- What you are struggling with most in this season OR what is bringing you the most joy?
- How is God showing up in those struggles or joys?
- How can this community walk with and support/celebrate with you?
Share and Respond:
Take turns sharing your answers to the questions above.
After each person has shared, the person on the left and right of them will practice empathetically responding through C.A.R.E. statements in the following way:
Person on Left
- Offer clarifying questions, statements and/or affirmations to further understand the experience and make the person sharing feel fully known.
- Refer to Clarifying Questions and/or Affirmation definitions above
Person on Right
- Offer response and empathy to join in the experience and leave the person sharing feeling truly loved.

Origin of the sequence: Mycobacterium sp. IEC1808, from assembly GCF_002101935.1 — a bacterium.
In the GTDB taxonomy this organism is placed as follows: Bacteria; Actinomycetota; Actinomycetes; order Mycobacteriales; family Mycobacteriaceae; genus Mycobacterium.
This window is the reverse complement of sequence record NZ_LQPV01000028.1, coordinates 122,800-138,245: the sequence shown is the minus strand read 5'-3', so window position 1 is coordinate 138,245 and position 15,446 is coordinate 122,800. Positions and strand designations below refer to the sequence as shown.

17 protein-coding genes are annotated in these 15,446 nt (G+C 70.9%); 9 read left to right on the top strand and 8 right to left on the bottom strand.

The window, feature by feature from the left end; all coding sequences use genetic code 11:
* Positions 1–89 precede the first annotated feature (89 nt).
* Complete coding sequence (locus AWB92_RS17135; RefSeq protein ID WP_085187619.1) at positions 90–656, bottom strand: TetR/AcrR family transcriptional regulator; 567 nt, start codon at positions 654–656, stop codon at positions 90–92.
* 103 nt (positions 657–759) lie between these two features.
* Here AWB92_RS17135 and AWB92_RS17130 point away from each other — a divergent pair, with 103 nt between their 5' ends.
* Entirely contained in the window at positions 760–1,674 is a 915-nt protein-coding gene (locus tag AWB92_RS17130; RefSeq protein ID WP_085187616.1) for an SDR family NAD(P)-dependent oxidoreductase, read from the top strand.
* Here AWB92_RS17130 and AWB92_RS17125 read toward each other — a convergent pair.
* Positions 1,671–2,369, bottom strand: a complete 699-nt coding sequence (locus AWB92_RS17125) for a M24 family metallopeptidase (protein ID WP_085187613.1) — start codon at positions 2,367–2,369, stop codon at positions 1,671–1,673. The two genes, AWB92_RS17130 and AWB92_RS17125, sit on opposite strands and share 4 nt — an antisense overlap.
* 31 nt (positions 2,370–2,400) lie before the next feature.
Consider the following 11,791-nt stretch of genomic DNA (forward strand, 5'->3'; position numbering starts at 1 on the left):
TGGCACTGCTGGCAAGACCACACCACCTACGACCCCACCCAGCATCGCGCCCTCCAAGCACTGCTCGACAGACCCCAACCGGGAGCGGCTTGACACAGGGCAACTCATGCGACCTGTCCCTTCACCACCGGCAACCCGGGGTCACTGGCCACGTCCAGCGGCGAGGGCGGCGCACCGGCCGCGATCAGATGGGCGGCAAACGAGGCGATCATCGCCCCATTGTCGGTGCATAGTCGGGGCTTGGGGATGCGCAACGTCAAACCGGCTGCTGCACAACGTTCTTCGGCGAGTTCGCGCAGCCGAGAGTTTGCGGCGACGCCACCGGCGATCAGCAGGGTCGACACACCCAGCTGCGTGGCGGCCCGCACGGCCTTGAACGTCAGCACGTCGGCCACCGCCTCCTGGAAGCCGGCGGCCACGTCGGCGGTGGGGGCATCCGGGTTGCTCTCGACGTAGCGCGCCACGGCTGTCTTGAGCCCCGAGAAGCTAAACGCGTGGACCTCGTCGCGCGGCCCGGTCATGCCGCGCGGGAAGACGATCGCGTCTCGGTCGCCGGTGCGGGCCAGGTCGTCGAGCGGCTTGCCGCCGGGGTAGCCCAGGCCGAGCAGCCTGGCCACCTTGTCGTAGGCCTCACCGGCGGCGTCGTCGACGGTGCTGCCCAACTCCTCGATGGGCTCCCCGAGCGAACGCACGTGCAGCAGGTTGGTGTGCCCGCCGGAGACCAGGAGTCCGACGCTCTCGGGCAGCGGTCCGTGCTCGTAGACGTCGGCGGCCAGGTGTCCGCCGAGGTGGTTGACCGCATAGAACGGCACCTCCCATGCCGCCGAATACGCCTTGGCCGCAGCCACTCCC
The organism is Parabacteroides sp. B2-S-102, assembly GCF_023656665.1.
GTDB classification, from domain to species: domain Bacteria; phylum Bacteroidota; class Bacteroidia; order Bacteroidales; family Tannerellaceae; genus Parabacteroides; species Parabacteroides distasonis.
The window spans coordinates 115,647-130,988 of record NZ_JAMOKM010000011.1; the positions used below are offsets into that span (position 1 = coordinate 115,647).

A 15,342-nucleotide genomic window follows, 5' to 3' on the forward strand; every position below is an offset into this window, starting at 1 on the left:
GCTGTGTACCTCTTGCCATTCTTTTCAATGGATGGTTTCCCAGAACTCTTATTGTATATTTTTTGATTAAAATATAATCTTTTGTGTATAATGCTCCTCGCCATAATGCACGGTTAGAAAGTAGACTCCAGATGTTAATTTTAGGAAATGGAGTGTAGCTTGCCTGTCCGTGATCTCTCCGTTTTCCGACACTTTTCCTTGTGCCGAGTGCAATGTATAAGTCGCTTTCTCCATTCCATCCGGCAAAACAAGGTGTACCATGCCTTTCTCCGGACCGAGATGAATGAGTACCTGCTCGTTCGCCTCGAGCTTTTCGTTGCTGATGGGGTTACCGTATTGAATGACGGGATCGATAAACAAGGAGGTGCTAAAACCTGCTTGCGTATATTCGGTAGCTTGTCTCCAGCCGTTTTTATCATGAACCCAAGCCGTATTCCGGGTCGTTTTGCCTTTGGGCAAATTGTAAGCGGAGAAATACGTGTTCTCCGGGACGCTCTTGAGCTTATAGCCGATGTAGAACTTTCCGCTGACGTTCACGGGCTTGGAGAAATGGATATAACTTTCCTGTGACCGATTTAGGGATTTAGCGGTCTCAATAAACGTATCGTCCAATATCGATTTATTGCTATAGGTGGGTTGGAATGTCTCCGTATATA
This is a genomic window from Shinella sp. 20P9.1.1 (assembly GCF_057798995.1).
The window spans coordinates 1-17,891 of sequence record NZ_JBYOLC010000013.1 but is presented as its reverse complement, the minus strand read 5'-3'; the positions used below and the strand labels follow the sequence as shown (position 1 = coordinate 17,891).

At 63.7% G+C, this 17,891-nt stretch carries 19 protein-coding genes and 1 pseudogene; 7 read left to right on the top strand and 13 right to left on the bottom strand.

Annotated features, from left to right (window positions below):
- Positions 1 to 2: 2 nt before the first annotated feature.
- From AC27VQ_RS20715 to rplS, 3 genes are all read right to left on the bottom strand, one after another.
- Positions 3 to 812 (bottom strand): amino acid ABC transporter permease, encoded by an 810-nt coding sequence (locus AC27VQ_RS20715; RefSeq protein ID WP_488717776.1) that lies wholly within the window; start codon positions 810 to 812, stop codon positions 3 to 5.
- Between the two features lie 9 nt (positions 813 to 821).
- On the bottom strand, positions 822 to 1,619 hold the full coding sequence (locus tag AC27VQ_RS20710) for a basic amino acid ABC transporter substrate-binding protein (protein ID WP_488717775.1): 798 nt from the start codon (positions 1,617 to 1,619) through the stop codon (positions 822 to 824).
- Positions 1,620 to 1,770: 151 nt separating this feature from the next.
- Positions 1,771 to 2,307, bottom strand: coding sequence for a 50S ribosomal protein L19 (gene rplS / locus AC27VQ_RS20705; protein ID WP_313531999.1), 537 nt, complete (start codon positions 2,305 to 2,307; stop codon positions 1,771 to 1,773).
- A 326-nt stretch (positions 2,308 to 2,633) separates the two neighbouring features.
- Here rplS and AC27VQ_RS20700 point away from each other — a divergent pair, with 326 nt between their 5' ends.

- Refer to Response and Empathy definitions above
After the person on the left and right respond, anyone else who feels compelled to respond may contribute.
Repeat this pattern until everyone has had a chance to share.
- What did you like and/or find helpful about this active listening exercise?
- Did anything feel restrictive or frustrating? If so, what?
End your time together with a Unity Prayer. If you need a refresher on what the Unity Prayer is, refer to the description below.
The Unity Prayer is a kind of corporate prayer exercise aimed at giving space to care for one another in a priestly way by lifting up to God the emotions and experiences which you heard expressed in your time together. Take turns praying short prayers in the format of “Lord, hear our ___________ .” Fill in the blank with a feeling that you noticed someone else feeling. You could also fill in the blank with a desire or need that someone expressed. For example: “Lord, hear our discomfort being vulnerable with strangers,” “Lord, hear our grief at losses and wounds we’ve experienced in our past,” “Lord, hear Allison’s gratitude for her family.” When there is a long enough pause that it seems fit, have one person close the time of prayer.